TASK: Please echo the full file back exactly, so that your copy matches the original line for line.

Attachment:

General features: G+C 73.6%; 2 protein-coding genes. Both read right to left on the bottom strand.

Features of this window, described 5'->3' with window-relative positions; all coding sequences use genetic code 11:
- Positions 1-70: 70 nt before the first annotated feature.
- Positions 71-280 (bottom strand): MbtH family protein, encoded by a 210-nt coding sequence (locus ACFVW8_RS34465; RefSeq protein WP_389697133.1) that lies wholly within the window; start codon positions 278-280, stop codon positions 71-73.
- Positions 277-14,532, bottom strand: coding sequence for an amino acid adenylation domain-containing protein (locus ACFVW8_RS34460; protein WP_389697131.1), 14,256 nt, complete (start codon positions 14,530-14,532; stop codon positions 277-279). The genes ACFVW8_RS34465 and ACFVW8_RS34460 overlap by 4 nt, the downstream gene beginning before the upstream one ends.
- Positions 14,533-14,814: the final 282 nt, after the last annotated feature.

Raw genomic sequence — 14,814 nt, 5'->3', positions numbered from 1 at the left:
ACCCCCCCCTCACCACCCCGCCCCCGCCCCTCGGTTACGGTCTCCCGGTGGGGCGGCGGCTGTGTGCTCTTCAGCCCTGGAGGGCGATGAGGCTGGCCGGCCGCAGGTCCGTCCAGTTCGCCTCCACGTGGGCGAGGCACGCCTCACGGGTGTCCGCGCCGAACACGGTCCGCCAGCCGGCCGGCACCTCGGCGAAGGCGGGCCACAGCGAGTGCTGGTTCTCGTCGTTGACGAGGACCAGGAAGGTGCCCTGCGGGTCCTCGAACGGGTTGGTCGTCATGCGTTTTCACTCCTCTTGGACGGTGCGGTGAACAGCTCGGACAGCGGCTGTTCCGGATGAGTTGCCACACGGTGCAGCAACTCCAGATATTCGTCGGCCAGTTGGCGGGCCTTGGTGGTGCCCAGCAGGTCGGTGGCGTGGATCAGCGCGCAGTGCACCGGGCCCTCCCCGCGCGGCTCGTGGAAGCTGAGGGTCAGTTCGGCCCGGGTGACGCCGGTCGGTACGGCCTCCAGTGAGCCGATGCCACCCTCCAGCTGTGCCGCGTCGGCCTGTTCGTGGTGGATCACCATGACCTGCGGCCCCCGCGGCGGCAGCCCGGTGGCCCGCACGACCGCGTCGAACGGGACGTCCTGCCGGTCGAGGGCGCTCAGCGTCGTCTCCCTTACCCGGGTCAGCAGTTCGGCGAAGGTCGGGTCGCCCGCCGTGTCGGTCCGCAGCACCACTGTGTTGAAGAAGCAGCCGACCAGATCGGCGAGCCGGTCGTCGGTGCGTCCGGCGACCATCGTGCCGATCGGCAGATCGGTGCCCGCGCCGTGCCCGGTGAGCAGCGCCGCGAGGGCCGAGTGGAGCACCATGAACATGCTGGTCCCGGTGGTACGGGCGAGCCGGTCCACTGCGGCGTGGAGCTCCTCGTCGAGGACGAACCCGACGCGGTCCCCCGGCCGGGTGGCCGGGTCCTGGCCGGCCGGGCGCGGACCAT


General features: G+C 73.6%; 2 protein-coding genes. Both read right to left on the bottom strand.

Features of this window, described 5'->3' with window-relative positions; all coding sequences use genetic code 11:
- Positions 1-70: 70 nt before the first annotated feature.
- Positions 71-280 (bottom strand): MbtH family protein, encoded by a 210-nt coding sequence (locus ACFVW8_RS34465; RefSeq protein WP_389697133.1) that lies wholly within the window; start codon positions 278-280, stop codon positions 71-73.
- Positions 277-14,532, bottom strand: coding sequence for an amino acid adenylation domain-containing protein (locus ACFVW8_RS34460; protein WP_389697131.1), 14,256 nt, complete (start codon positions 14,530-14,532; stop codon positions 277-279). The genes ACFVW8_RS34465 and ACFVW8_RS34460 overlap by 4 nt, the downstream gene beginning before the upstream one ends.
- Positions 14,533-14,814: the final 282 nt, after the last annotated feature.

Raw genomic sequence — 14,814 nt, 5'->3', positions numbered from 1 at the left:
ACCCCCCCCTCACCACCCCGCCCCCGCCCCTCGGTTACGGTCTCCCGGTGGGGCGGCGGCTGTGTGCTCTTCAGCCCTGGAGGGCGATGAGGCTGGCCGGCCGCAGGTCCGTCCAGTTCGCCTCCACGTGGGCGAGGCACGCCTCACGGGTGTCCGCGCCGAACACGGTCCGCCAGCCGGCCGGCACCTCGGCGAAGGCGGGCCACAGCGAGTGCTGGTTCTCGTCGTTGACGAGGACCAGGAAGGTGCCCTGCGGGTCCTCGAACGGGTTGGTCGTCATGCGTTTTCACTCCTCTTGGACGGTGCGGTGAACAGCTCGGACAGCGGCTGTTCCGGATGAGTTGCCACACGGTGCAGCAACTCCAGATATTCGTCGGCCAGTTGGCGGGCCTTGGTGGTGCCCAGCAGGTCGGTGGCGTGGATCAGCGCGCAGTGCACCGGGCCCTCCCCGCGCGGCTCGTGGAAGCTGAGGGTCAGTTCGGCCCGGGTGACGCCGGTCGGTACGGCCTCCAGTGAGCCGATGCCACCCTCCAGCTGTGCCGCGTCGGCCTGTTCGTGGTGGATCACCATGACCTGCGGCCCCCGCGGCGGCAGCCCGGTGGCCCGCACGACCGCGTCGAACGGGACGTCCTGCCGGTCGAGGGCGCTCAGCGTCGTCTCCCTTACCCGGGTCAGCAGTTCGGCGAAGGTCGGGTCGCCCGCCGTGTCGGTCCGCAGCACCACTGTGTTGAAGAAGCAGCCGACCAGATCGGCGAGCCGGTCGTCGGTGCGTCCGGCGACCATCGTGCCGATCGGCAGATCGGTGCCCGCGCCGTGCCCGGTGAGCAGCGCCGCGAGGGCCGAGTGGAGCACCATGAACATGCTGGTCCCGGTGGTACGGGCGAGCCGGTCCACTGCGGCGTGGAGCTCCTCGTCGAGGACGAACCCGACGCGGTCCCCCGGCCGGGTGGCCGGGTCCTGGCCGGCCGGGCGCGGACCAT